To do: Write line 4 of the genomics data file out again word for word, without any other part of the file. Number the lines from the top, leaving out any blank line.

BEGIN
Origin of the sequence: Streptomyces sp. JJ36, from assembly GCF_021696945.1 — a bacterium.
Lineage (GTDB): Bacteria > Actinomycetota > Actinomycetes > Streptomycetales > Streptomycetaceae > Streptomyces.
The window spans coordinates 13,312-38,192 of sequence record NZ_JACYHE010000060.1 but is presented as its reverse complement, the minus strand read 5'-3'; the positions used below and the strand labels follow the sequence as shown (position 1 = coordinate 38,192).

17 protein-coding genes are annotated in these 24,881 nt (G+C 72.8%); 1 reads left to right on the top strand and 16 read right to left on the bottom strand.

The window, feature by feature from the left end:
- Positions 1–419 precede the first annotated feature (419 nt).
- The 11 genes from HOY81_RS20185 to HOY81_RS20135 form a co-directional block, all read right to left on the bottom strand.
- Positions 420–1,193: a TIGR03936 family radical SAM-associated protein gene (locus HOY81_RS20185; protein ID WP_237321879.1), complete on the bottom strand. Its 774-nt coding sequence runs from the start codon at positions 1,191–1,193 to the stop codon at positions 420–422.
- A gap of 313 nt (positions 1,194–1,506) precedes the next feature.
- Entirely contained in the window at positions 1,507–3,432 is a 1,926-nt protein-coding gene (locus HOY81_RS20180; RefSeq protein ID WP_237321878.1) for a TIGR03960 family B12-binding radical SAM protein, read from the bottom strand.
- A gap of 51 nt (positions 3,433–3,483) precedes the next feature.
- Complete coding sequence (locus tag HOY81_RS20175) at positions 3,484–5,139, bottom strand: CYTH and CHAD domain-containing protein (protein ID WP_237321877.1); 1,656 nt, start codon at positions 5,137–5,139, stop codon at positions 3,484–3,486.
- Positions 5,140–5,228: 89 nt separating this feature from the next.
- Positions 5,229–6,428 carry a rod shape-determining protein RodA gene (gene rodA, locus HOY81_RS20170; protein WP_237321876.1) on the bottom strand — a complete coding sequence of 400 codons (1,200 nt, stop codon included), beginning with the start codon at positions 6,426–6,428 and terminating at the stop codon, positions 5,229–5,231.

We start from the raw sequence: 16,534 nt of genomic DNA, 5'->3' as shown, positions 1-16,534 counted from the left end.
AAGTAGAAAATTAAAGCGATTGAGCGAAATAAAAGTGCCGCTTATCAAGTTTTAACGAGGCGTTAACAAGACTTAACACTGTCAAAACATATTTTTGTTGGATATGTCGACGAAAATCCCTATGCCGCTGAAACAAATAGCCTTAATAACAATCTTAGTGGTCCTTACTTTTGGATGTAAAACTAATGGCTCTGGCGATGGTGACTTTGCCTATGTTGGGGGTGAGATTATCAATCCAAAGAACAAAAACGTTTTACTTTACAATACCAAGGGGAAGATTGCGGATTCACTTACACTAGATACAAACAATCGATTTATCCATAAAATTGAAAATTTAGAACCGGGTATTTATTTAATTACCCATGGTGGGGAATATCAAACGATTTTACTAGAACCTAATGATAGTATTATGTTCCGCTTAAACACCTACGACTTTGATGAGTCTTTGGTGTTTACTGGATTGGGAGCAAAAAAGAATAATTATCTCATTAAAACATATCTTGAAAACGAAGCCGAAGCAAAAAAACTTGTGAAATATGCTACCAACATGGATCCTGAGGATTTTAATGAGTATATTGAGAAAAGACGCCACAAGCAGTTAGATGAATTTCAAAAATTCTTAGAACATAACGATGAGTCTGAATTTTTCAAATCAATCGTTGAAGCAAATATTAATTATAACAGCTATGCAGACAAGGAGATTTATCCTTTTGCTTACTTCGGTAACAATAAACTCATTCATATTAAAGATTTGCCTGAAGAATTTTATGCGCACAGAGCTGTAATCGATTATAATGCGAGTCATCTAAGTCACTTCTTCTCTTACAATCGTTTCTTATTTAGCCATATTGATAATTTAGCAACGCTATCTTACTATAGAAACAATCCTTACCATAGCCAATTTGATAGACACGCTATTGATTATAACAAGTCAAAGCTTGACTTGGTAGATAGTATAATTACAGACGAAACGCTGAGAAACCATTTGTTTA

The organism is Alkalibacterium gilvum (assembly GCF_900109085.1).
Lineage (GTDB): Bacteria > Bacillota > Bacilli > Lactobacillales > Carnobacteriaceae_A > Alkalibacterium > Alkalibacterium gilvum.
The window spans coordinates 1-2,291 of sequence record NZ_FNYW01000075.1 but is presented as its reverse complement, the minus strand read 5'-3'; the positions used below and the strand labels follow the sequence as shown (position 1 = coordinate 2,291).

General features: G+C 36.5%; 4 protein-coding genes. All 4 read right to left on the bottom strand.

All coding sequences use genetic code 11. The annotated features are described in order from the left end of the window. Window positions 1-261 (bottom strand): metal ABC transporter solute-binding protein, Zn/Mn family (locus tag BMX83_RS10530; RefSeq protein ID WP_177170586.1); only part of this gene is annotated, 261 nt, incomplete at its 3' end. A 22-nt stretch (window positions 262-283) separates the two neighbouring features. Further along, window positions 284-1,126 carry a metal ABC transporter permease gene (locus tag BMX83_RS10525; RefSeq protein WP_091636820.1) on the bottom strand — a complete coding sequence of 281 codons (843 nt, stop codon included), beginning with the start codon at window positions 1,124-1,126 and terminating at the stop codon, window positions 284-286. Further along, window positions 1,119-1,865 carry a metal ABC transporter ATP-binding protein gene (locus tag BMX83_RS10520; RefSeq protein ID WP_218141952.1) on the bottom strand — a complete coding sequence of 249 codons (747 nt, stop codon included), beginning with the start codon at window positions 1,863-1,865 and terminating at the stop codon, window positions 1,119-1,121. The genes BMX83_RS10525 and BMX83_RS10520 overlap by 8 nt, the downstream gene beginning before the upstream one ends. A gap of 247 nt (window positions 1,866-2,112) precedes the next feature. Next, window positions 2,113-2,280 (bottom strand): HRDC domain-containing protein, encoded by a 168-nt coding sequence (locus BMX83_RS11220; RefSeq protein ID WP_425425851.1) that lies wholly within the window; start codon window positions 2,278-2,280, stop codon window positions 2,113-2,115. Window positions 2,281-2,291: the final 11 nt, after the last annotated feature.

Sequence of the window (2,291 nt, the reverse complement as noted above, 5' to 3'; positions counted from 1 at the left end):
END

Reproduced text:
17 protein-coding genes are annotated in these 24,881 nt (G+C 72.8%); 1 reads left to right on the top strand and 16 read right to left on the bottom strand.